Landlubber Senior Member

    I leave them in there for about a week, but they get used again, so it is not a long time. If you were going to leave them for "ever", then I would suggest that you still leave them in for the week, then take the brush out, wash it in soapy water, hang off the line, via the hole to dry, and then store with a cloth wrapped around the bristles to keep them in their nice shovel point.
     
  9. wet-foot
    Joined: Sep 2003
    Posts: 176
    Likes: 0, Points: 0, Legacy Rep: 10
    Location: canada

    wet-foot Senior Member

    when you leave the brush suspended in thinner does all the paint sludge settle to the bottom leaving the thinner clear? I know this works well with enamel paint.
     
  10. the1much
    Joined: Jul 2007
    Posts: 3,897
    Likes: 44, Points: 0, Legacy Rep: 696
    Location: maine

    the1much hippie dreams

    same thing goes for this too,,,,but,,the "thinner" left over is only bout half as strong as it was originally.
     
  11. Jimbo1490
    Joined: Jun 2005
    Posts: 785
    Likes: 41, Points: 28, Legacy Rep: 527
    Location: Orlando, FL

    Jimbo1490 Senior Member


    This is wrong. While some individuals are allergically sensitive to isocyanates, most are not. But those allergic individuals MUST NEVER even breathe a whiff of the stuff or they will go into PULMONARY EDEMA and DIE in a few minutes:eek: Calling 911 won't even help; they will not arrive in time.

    But this only applies to a very small segment of the population. Those with a history of asthma and allergies should be especially wary.

    Allergic sensitization can develop over the years through chronic careless exposures. You've probably heard of this with epoxies, and it's true for isocyanates as well. So even if you're not one of those allergic individuals, don't push your luck; wear a mask!

    As for charcoal masks not working for isocyanates, this is just not true! They work fine! It's just that they cannot be certified or approved as OK for use with isocyanates, and the manufacturers can only advertise capabilities that are approved by various gov't agencies like NIOSH and OSHA. The mask manufacturers are not allowed to tell you that they work; in fact they are required to tell you that they don't work even though they actually do work :confused:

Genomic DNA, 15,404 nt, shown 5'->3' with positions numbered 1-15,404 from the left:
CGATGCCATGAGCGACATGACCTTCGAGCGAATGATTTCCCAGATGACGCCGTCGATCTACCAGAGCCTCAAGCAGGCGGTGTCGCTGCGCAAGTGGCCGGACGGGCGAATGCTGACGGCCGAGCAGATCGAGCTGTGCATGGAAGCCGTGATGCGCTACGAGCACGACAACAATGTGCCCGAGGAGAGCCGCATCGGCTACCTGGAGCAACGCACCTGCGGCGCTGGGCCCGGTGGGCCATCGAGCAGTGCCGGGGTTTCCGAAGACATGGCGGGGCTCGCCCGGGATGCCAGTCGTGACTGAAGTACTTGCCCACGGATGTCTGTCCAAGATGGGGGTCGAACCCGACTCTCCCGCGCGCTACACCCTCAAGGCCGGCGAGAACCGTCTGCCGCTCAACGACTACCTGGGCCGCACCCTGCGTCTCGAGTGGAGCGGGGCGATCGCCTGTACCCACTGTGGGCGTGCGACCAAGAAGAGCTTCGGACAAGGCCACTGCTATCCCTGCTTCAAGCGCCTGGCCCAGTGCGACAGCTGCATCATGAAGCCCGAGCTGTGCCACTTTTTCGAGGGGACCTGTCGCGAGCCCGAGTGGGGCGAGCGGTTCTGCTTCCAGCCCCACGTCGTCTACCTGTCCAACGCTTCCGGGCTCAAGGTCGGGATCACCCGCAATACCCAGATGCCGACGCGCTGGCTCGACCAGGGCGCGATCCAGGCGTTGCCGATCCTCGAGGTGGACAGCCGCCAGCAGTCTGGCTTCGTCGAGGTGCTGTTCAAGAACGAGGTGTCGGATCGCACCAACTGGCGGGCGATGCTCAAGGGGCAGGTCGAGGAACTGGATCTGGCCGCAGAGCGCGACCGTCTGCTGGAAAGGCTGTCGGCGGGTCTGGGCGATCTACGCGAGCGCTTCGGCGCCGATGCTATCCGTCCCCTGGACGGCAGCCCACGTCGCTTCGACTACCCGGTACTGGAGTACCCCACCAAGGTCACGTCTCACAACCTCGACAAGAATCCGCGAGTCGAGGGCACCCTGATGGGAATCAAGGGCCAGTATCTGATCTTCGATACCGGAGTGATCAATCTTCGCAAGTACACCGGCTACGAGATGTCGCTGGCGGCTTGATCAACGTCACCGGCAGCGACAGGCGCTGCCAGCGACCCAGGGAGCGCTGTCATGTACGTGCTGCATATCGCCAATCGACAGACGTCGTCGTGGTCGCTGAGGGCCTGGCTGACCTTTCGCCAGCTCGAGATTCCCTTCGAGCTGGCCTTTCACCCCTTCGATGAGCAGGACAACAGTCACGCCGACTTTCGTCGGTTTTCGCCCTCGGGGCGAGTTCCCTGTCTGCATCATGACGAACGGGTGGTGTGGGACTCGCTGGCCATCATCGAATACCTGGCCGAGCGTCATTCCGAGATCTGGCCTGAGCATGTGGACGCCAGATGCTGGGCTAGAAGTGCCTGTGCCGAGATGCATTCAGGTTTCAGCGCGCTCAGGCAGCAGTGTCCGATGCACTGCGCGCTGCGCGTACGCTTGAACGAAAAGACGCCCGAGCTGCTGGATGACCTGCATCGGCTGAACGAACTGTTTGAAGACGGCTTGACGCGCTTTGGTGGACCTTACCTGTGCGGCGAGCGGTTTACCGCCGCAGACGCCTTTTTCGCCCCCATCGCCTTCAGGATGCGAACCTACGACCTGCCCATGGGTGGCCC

The reason they cannot be approved for iso has to do with the details of the certification rules. A mask gets certified for each chemical individually. To say its approved for toluene or any other organic solvent, it gets tested with that solvent ONLY. One of the test criteria is that the solvent must have 'warning' properties, which means it has to stink. That way if your mask is not properly fitted, you smell the solvent which alerts you to either adjust your mask or leave the contaminated area.

    But there's just one little problem; isocyanate has NO SMELL, therefore no warning properties. SO there's NO WAY a mask can be can be gov't certified for it, no matter how well the mask purifies. It's just an artifact of the certification rules!

    But paint ALWAYS has other solvents mixed in with the isocyanates, so if you mask leaks you'll be able to smell the other stuff and know to fix your mask or get the hell out!

    Charcoal masks successfully filter out Sarin, Soman Tabun and several other hideously poisonous chemicals that are classed as IDLH (Immediately Dangerous to Life and Health) down to a few PPM. Isocyanates used in paint are not classed IDLH even at many times those concentrations. It's about impossible to create an IDLH environment with paint fumes indoors, let alone outdoors.